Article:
One of Hackley’s many strengths is our sense of community. In addition to ensuring the smooth continuity of our academic program, we are giving special consideration to the ways in which we maintain our connections to one another during this time.
Having vigilantly monitored recommendations and alerts from public and private health organizations since early news of the outbreak hit, we have implemented and communicated a series of decisions as the situation has evolved. On Monday, March 16, during the first week of Hackley’s spring break, the spread in the New York region encouraged us to decide to keep campus closed for two additional weeks after spring vacation and to move to a virtual teaching environment as of Monday, March 30.
Distance learning will be new for all of us--students and teachers--and we will be learning and adjusting as we go along. While we hope conditions improve soon, Hackley faculty are prepared to use our distance learning approach for an extended period if needed. We recognize that there is no exact substitute for the kind of learning that happens in Hackley’s deeply relational environment where curious kids and inspiring teachers interact. However, we know that when we are unable to come together physically, by staying true to who we are and what we stand for as a community, Hackley teachers will be able to engage students in effective and meaningful learning.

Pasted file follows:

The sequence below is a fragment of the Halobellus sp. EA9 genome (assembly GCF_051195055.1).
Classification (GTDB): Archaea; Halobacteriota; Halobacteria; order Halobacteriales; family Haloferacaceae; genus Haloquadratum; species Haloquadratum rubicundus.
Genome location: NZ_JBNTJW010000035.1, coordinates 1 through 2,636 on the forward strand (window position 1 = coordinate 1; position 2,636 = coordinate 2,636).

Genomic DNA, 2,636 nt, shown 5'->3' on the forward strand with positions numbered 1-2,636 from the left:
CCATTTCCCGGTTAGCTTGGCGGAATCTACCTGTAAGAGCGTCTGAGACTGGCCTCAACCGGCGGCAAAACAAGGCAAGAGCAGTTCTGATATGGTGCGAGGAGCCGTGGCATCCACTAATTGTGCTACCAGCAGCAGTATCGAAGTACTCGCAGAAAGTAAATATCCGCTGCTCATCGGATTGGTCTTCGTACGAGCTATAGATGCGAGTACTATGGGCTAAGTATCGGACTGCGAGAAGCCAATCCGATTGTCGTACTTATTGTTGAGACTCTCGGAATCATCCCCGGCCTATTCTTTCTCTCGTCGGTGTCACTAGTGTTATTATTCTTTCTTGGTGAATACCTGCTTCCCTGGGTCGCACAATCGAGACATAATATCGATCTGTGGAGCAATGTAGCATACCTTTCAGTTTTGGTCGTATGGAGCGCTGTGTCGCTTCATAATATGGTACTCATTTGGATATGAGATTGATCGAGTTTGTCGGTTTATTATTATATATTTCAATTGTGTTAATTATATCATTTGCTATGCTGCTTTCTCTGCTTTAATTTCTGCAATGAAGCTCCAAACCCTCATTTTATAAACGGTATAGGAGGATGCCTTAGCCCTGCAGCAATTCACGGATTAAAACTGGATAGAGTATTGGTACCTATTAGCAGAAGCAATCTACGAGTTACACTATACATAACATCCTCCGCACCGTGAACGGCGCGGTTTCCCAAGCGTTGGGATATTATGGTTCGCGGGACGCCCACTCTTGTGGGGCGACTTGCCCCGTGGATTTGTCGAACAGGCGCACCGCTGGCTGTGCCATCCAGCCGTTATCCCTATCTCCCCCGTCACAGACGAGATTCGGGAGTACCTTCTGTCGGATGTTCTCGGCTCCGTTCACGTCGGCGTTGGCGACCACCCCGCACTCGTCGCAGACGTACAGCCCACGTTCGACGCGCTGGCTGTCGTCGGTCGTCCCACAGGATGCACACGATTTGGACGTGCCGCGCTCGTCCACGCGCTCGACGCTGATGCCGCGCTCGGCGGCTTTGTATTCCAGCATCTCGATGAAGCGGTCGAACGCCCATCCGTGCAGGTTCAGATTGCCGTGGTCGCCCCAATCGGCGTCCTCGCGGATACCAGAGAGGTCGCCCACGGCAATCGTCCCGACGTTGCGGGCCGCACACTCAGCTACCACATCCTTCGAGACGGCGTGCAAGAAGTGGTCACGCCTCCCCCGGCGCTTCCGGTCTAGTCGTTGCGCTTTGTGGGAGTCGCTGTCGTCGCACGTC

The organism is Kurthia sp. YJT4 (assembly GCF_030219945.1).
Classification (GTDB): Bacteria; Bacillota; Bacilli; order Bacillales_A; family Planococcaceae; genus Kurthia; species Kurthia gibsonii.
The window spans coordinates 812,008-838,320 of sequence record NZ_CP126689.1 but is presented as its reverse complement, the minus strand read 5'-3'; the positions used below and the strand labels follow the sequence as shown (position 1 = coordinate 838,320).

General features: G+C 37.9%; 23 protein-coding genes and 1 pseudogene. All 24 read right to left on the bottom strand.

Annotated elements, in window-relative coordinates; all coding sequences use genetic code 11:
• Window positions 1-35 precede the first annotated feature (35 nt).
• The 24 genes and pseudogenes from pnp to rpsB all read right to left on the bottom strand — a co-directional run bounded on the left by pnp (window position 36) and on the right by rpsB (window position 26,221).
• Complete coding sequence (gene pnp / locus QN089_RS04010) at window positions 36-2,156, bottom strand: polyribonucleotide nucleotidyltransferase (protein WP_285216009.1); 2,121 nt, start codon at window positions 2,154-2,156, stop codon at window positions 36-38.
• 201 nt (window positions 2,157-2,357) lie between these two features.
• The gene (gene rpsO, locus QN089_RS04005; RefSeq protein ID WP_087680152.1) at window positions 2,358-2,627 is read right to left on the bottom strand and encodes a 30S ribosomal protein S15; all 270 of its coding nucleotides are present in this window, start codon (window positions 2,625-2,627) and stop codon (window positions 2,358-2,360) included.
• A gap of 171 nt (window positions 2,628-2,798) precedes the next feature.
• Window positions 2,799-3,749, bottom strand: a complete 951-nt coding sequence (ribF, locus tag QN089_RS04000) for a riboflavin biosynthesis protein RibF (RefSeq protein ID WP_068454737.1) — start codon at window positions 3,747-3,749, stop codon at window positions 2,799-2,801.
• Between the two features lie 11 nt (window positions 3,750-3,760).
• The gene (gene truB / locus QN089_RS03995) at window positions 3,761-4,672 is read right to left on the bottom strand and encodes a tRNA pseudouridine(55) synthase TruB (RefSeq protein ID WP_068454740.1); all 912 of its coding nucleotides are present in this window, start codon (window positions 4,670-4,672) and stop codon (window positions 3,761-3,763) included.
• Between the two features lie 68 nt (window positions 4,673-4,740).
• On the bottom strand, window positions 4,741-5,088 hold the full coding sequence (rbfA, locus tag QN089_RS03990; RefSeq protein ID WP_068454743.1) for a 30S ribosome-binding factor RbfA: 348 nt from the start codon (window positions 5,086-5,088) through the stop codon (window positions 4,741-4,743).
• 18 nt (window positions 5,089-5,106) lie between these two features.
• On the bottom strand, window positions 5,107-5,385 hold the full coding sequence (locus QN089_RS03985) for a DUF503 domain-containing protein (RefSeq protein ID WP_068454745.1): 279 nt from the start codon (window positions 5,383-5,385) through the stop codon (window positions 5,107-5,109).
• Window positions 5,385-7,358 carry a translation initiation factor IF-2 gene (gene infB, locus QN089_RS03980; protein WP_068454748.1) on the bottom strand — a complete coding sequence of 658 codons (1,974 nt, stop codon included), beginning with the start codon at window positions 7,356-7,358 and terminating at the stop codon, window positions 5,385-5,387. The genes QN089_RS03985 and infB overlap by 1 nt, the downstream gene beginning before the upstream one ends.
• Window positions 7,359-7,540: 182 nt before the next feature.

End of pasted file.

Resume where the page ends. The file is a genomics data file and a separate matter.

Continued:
Division directors, teachers, and I will endeavor to maintain a sense of community for our students and families, despite the fact that we will not be together on the Hilltop. Teachers and advisors will continue to check in with individual students and entire classes, creating touchpoints and maintaining relationships. Such structures are vital to maintaining a sense of continuity throughout this period.
The hope is to resume campus-based instruction on Monday, April 13, yet school leadership will continue to evaluate this date, likely adjusting in one or two-week increments as we continue to seek guidance from medical professionals and public health officials. When the time comes to have students and employees return to campus, we will be clear about the measures in place to continue protecting the health and safety of our community.
In the meantime, while we recognize the desire for our students to see one another, we urge families and students to heed advice regarding social distancing. Social distancing not only keeps children safe, it keeps all those with whom they come in contact safe, especially those who are immune-compromised and in other vulnerable populations. This moment requires all of us to act in our shared best interest.
Even as it seems at times like little is in our control, it is important that we remind ourselves how fortunate we are to be part of a remarkable community, one whose unique character and strength draws upon our connection to and relationships with one another. Although remaining connected to one another might require that we temporarily do so “at a distance,” the relationships formed on the Hilltop persist.
Michael C. Wirtz P'29, '31
Head of School